'Ashamed': Pakistan grapples with fallout from mob killing


People light oil lamps next to laid roses to express their condolences to the people of Sri Lanka, following the lynching of the Sri Lankan manager of a garment factory after an attack on the factory in Sialkot, in Karachi, Pakistan December 5, 2021. REUTERS/Akhtar Soomro

ISLAMABAD (Reuters) - A shocking and deadly mob attack on a Sri Lankan factory manager accused of blasphemy in eastern Pakistan last week prompted days of soul searching as the man's remains were flown to his home country.

The violence, which was condemned by rights watchdogs including Amnesty International, also drew intense responses from politicians, celebrities and journalists on social media.

"Ashamed!! Sick to my stomach!!," actress Mahira Khan wrote on Twitter shortly after the lynching.

The mob of factory employees in Pakistan's Punjab province tortured and burned a Sri Lankan manager on Friday in an attack that Prime Minister Imran Khan said brought shame on the country.

The killing raised alarm over the potential for accusations of blasphemy to fuel crowd violence in Pakistan, coming just weeks after at least seven policemen were killed in clashes with the radical TLP movement, which has built its identity on fighting what it sees as blasphemy.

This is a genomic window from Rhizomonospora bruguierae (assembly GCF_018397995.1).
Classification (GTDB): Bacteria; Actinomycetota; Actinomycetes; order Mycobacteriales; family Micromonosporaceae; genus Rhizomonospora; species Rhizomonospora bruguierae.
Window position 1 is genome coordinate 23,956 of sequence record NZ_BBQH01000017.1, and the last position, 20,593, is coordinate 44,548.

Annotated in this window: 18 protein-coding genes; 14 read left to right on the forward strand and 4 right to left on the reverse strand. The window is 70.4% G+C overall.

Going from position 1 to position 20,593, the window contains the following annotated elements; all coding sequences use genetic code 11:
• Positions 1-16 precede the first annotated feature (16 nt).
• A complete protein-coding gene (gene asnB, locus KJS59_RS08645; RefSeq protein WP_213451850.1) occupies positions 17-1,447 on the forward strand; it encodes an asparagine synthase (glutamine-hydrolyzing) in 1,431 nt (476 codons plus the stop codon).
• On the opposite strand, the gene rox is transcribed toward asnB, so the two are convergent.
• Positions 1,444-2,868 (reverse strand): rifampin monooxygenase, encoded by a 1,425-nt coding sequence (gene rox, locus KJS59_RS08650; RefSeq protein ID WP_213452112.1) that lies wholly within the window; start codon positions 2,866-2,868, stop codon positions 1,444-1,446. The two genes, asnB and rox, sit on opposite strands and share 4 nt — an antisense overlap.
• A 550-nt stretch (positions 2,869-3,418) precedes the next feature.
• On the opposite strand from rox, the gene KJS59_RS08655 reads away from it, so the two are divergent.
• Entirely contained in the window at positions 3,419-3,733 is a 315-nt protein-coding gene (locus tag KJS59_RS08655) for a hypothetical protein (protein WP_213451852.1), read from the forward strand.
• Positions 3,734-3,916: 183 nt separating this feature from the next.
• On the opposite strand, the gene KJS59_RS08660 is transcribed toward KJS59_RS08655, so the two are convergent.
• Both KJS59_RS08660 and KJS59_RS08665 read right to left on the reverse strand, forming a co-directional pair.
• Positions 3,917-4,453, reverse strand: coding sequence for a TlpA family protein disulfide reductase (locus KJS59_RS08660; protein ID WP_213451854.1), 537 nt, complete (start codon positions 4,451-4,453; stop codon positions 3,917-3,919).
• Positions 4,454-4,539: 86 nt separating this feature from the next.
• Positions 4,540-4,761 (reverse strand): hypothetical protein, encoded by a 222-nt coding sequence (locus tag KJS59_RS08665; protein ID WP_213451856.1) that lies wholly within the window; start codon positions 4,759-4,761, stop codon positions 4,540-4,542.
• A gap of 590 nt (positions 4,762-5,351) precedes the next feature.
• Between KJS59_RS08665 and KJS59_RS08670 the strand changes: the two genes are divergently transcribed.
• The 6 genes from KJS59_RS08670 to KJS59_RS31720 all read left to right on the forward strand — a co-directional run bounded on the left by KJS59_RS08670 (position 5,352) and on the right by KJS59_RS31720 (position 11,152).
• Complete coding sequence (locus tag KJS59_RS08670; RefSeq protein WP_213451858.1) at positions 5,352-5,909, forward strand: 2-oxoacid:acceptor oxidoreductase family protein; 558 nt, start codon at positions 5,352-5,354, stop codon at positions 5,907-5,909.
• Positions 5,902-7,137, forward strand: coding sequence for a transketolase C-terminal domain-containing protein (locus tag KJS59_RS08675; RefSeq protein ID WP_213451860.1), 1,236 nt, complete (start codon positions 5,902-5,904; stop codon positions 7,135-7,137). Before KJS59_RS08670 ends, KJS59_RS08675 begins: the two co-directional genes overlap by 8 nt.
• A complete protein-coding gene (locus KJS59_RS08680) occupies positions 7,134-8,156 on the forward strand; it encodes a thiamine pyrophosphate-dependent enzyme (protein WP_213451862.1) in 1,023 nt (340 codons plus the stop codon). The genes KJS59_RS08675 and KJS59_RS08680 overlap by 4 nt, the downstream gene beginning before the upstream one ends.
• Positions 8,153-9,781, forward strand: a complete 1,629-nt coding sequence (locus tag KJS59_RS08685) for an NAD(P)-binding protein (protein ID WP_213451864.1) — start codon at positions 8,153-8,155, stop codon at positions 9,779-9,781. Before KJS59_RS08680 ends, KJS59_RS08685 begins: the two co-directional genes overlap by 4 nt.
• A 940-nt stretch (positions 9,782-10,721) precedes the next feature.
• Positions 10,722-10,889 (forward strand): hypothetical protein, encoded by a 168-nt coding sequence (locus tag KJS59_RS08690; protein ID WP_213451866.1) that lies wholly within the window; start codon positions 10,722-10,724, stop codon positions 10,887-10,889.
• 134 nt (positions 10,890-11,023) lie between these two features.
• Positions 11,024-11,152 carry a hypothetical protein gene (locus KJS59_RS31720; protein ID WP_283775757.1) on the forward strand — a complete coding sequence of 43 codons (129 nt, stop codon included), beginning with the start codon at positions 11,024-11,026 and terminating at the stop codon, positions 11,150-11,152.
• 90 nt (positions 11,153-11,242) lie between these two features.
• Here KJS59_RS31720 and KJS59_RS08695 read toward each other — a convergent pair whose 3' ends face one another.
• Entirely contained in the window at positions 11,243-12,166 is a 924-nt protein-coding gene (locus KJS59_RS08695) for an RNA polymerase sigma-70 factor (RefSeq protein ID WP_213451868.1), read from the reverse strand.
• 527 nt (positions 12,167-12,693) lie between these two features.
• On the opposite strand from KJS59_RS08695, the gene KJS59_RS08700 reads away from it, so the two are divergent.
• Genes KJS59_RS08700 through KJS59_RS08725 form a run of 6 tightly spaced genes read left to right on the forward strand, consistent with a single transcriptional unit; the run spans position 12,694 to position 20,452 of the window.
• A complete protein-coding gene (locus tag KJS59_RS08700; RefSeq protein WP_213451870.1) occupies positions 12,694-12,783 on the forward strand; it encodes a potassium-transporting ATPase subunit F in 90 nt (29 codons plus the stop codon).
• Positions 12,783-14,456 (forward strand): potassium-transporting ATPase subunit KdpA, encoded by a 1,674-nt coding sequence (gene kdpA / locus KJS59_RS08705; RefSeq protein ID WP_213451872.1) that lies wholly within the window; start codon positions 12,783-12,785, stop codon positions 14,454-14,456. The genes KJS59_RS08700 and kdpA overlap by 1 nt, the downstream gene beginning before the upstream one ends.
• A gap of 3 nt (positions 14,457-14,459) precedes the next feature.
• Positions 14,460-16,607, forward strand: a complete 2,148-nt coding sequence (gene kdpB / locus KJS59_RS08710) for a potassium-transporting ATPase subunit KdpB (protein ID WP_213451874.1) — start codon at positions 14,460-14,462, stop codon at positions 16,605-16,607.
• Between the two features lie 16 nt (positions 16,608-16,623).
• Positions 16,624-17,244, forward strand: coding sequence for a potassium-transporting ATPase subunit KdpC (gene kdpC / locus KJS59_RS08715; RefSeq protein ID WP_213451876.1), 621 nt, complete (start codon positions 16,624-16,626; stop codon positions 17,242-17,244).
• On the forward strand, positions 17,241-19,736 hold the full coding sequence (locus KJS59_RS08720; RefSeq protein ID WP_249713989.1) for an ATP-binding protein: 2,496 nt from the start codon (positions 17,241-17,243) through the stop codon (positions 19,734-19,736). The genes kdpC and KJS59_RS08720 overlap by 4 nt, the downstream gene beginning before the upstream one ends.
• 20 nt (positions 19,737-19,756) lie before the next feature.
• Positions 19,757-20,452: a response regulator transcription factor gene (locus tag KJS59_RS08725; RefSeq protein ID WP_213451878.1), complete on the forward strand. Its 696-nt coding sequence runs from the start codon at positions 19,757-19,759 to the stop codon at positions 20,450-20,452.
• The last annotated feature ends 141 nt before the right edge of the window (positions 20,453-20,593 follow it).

Mob killings over accusations of blasphemy are frequent in Muslim-majority Pakistan, where the crime can carry the death sentence.

Other politicians and the country's powerful military also released statements condemning the attack.

"Mob violence cannot be acceptable under any circumstance as (the) state has laws to deal with all offences," said Human Rights Minister Shireen Mazari on Twitter.

The victim's body was returned to Sri Lankan officials over the weekend and then flown to his home country, a government source in Punjab province told Reuters.

Punjab's police said arrests were continuing.

"In the last 12 hours, police have arrested seven more key figures, including one involved in planning an attack on a Sri Lankan manager," they said in a statement.

Some politicians and activists argued that broader societal and political change was needed, beyond legal consequences for those involved.

"Arrests should of course be made, but there has to be a clear appraisal of why mobs feel the impunity," said Senator Sherry Rehman, a member of the opposition Pakistan People's Party (PPP).

In an editorial entitled "Horror in Sialkot", leading newspaper Dawn on Sunday criticised Pakistan for "appeasing religious extremists."

"Once again, we are reminded how far this nation has descended into the abyss," the editorial said.

(Reporting by Charlotte Greenfield; Editing by Bernadette Baum)

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